Friday, December 9, 2016 Updated: 11:30 AM
**WINTER WEATHER ADVISORY in effect for Buffalo, Jackson, Juneau, La Crosse, Monroe, Trempealeau and Vernon counties from 4 PM Saturday until 9 PM Sunday**
**WINTER WEATHER ADVISORY also in effect for Houston, Winona and Crawford counties from 2 PM Saturday until 6 PM Sunday**
High pressure will be just to our west today, helping to finally relax some of these very persistent winds we have seen much of this week. A light westerly breeze can be expected along with more clouds than sun and a few flurries. Temperatures won't rise much, staying in the teens all day. This is actually colder than normal by more than ten degrees! Usually this time of year we are seeing highs in the upper 20s.
We are still looking at some snow for the weekend, but forecast models still seem to be in some disagreement as to where the highest amounts of snow will occur, and just how far north this will come. Low pressure along a front is expected to develop in the Plains and track east, but this first wave looks to remain rather weak, while sliding to our south. A swath of snow will develop north of the low, heading through Southern Minnesota on Saturday and arriving in Western Wisconsin by later afternoon or evening. The Chippewa Valley should get into this area of snow, while our southern areas will have a better chance to be located closer to any deeper moisture. Mainly light snow should continue at night, exiting sometime on Sunday. This is where more question marks arise. There is some indication another wave of low pressure will quickly develop and ride up south of the area sometime Sunday or even early Monday. With still many unanswered questions, it remains difficult to have high confidence in any specific amounts, but current thinking would bring at least a general 1-3" swath for much of our area, while a 3-5" range can be expected in the vicinity of La Crosse and points south. This would be total through Sunday.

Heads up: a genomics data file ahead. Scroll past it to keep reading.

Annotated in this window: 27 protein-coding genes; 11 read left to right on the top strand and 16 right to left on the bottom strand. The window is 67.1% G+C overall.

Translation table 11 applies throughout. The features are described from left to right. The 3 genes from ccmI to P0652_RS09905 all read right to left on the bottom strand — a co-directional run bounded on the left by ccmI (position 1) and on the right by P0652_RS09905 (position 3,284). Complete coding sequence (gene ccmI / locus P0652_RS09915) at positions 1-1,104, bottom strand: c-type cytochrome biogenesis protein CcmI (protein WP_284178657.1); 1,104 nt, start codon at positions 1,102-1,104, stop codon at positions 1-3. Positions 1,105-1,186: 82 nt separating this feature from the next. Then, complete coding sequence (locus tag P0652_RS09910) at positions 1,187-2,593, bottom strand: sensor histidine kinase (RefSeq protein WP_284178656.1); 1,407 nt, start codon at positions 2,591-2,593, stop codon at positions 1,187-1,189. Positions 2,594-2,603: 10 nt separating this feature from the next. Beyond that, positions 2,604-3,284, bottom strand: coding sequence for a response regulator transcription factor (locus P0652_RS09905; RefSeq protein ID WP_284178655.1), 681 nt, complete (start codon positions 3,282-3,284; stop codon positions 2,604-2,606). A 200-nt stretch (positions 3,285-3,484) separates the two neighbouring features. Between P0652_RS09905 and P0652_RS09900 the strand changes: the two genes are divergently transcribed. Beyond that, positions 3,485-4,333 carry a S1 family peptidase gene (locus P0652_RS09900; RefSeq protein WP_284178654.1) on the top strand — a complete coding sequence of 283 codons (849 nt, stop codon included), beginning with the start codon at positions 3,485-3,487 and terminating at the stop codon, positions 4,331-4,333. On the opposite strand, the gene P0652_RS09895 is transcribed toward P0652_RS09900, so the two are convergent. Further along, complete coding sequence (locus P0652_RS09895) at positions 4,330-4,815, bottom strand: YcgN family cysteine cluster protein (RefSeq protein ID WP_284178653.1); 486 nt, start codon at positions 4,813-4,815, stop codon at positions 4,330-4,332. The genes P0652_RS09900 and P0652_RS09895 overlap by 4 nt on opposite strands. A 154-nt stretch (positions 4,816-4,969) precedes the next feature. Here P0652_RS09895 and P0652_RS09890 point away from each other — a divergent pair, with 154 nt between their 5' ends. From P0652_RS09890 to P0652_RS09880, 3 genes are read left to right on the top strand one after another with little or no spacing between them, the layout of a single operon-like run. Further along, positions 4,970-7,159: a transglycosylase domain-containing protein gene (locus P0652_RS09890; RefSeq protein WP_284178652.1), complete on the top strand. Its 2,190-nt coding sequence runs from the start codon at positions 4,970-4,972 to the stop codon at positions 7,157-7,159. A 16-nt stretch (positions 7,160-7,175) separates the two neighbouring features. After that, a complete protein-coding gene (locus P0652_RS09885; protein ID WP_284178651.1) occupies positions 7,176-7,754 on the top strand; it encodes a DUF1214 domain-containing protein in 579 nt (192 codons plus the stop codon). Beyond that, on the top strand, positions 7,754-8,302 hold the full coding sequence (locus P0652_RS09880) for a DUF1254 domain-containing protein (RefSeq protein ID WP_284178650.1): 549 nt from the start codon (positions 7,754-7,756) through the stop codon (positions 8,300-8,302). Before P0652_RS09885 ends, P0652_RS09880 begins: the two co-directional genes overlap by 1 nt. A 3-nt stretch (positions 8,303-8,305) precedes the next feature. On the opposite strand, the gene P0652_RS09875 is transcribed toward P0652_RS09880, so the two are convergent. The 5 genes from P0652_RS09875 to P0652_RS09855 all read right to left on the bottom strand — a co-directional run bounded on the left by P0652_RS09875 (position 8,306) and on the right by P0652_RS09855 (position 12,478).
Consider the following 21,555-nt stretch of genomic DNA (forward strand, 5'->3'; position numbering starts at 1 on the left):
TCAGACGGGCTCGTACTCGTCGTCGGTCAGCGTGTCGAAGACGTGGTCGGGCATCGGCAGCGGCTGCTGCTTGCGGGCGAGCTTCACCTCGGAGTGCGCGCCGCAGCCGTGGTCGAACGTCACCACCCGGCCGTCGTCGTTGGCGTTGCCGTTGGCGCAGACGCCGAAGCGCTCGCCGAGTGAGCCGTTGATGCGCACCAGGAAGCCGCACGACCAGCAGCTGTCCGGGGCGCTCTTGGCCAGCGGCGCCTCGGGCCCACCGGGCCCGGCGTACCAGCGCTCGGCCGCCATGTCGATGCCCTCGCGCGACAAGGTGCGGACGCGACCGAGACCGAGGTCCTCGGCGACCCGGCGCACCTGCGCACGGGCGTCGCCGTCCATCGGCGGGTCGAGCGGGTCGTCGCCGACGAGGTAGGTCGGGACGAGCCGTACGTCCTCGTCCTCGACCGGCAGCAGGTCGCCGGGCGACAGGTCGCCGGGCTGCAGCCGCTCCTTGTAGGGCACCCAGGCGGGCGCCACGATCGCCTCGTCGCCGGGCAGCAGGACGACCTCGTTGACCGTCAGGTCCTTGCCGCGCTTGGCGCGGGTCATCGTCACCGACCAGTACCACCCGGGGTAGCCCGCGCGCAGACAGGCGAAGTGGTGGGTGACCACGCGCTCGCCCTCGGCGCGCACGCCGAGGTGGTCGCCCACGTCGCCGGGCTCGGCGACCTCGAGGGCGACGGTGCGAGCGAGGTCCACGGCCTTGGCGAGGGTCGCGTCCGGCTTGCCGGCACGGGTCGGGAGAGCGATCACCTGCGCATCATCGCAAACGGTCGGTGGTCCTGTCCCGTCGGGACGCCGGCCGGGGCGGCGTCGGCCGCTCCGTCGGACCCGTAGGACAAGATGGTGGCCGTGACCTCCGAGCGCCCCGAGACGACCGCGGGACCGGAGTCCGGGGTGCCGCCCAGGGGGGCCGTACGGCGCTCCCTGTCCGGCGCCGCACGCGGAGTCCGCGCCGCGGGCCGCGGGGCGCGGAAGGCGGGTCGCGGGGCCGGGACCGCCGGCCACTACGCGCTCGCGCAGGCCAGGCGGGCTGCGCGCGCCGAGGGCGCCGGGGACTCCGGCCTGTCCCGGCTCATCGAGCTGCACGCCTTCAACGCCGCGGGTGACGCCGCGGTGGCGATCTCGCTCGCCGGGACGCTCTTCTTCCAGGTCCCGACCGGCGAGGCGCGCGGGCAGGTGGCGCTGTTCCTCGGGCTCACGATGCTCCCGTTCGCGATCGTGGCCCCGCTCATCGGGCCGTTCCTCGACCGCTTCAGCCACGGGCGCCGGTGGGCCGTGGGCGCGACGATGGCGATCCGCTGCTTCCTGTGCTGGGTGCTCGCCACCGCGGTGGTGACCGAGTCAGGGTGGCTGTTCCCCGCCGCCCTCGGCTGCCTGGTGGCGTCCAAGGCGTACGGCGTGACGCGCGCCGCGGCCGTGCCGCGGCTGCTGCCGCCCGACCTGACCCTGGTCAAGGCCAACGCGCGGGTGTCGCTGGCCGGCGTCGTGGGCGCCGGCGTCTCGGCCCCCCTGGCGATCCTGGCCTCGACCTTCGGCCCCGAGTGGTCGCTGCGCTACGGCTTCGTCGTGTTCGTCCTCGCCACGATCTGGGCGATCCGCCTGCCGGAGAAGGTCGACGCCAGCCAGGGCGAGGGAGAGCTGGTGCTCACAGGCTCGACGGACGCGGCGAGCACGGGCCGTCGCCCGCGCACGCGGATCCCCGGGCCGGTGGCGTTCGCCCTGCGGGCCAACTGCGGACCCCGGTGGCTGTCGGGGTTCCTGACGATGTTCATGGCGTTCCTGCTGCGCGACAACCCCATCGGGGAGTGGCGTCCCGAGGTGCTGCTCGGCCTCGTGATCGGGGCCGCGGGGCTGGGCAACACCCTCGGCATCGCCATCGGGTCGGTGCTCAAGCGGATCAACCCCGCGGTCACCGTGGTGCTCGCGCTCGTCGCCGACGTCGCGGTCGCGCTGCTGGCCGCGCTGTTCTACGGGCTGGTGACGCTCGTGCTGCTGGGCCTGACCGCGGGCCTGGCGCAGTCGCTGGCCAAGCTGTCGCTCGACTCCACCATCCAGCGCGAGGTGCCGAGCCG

This will be a light, fluffy snow, so even with limited moisture, snowfall ratios will be on the higher side. Again, this will likely change over the next 24 hours, until we see better agreement and consistency on how this system is resolved. We'll be watching this closely as amounts may shift north or south. Highs will stay in the upper teens Saturday and return to the low 20s Sunday. Once any snow exits, the rest of Sunday will remain mostly cloudy.
Still a slight chance of snow Monday, but once any snow exits, an arctic front will arrive, ushering in the coldest air mass we've seen since last winter. Arctic high pressure will slide south from Western Canada and into the U.S. for much of next week. This will drop temperatures way below normal and we will have at least a few days with highs only in the single digits and likely our first sub zero nights of the season.
-Meteorologist Monica Ott